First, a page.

Squamous cell carcinoma is another common type of skin cancer, accounting for nearly 20 percent of all skin cancer diagnoses. This type of skin cancer develops in your epidermis and most often affects a person’s neck, ears, face, and hands, but it can also be found in other areas, such as on scars, ulcers, or in your gential area.
Squamous cell carcinoma is only slightly more likely than basal cell to spread throughout the body, however, it is much more likely to penetrate deeper into your skin to your fatty tissue, making it more difficult to treat and remove.
Melanoma is a very complex type of skin cancer that requires expert care to treat. Melanoma develops in melanin, the pigment in your skin that protects your body from UV damage and controls your skin color. Because of this, melanoma is particularly dangerous — not only can it spread to other parts of your body quickly, but it can also develop in nearly any area on your body, including your eyes! To catch melanoma early, it’s essential that you get your skin checked at least once a year.
Merkel Cell Carcinoma
Merkel cell carcinoma is a rare but aggressive form of skin cancer that develops in your skin’s nerve endings, often on the face or scalp. Merkel cell carcinoma is dangerous because it can metastasize to the brain, bones, liver, or lungs. Immunocompromised people over the age of 50 are more susceptible to merkel cell carcinoma than others.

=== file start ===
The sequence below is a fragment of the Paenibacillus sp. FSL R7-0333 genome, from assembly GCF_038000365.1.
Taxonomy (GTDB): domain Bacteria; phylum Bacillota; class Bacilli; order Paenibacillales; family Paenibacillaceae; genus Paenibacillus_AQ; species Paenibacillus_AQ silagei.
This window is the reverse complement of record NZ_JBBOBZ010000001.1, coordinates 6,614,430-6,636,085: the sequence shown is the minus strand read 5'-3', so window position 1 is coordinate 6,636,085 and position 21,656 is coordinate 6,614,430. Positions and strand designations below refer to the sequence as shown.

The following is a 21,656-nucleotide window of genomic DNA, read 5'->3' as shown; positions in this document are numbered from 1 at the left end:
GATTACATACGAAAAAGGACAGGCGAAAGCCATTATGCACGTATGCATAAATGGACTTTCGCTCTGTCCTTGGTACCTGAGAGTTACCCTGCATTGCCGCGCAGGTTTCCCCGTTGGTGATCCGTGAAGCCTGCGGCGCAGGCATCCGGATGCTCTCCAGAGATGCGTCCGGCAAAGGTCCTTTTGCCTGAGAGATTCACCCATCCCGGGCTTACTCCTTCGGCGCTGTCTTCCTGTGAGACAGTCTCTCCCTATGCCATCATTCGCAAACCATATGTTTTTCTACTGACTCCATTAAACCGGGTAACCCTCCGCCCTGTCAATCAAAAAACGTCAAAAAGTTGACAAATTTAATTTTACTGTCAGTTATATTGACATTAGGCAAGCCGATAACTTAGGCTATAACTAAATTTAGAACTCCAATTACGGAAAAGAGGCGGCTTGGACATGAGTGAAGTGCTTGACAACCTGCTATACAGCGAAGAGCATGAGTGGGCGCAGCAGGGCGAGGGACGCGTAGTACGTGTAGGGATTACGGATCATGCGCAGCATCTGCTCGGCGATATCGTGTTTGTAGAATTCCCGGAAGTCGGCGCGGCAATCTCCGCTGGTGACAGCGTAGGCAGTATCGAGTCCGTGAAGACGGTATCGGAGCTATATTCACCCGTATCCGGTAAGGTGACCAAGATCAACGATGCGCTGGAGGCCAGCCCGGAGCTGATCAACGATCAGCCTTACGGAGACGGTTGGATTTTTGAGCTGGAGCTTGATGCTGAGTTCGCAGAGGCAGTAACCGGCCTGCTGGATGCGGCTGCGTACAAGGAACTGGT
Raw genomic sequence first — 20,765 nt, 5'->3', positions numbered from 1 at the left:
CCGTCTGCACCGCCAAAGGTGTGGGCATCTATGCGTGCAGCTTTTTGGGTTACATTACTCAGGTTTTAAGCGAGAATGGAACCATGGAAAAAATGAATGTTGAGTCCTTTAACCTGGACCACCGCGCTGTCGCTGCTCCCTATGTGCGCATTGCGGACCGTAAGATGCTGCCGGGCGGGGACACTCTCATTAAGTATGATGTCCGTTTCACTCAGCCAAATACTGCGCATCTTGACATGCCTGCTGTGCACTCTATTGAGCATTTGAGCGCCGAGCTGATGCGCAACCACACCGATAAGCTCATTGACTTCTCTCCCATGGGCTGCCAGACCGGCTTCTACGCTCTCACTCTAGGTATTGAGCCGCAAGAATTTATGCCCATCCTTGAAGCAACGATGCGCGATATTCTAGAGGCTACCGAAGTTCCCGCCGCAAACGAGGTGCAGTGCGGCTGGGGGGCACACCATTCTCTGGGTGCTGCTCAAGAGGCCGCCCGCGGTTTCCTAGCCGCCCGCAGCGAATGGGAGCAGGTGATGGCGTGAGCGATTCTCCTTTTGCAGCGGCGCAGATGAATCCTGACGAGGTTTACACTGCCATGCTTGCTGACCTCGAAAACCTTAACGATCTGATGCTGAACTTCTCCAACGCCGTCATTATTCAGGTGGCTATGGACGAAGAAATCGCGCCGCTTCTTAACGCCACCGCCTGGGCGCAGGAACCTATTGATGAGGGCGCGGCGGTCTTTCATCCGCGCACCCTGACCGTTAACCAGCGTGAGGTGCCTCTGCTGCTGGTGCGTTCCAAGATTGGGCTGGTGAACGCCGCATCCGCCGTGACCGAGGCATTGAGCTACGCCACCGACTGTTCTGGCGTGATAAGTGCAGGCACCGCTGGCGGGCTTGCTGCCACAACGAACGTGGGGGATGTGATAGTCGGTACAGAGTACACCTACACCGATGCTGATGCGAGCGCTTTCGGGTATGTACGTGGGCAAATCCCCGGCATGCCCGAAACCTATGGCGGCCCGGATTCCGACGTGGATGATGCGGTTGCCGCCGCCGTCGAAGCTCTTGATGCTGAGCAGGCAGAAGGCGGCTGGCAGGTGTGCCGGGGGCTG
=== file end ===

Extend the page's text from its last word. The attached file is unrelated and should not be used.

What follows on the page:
Top Skin Cancer Signs To Watch For
Beyond annual skin health screenings at Kallgren Dermatology, one of the best things you can do to avoid skin cancer is to perform self-checks. Monitoring your skin for any changes or the development of any growths or discoloration will help you spot the symptoms that our dermatologists can evaluate and treat.
To perform a monthly self-check, examine your body in a full-length mirror in a well-lit room. Follow the ABCDE method:
- A — Asymmetry. Look for moles or birthmarks in which one half does not match the other in shape or size.
- B — Border. Check to see if the borders on any birthmarks or moles are irregular, jagged, or blurred.
- C — Color. If you see any irregularities in color on any moles on your body, call our dermatology clinic and schedule an evaluation.
- D — Diameter. You do not want any spots or moles on your body to exceed a quarter-inch in width. If they do, schedule a skin health screening.
- E — Evolving. If any of your moles, spots, or birthmarks are changing in size, shape, or color, get a dermatologist’s help right away.
Overall, you’re looking for the development of any marks or growths that seem unusual, or changes to any spots or moles you already have. We don’t expect you to be able to discern skin cancer symptoms from acne or natural skin imperfections, but if you spot anything on your skin that is changed or that looks abnormal, give Kallgren Dermatology Clinic a call. The combination of monthly self-checks and annual skin health screenings will help keep you healthy so you can continue to enjoy the year-round Boulder sunshine for years to come.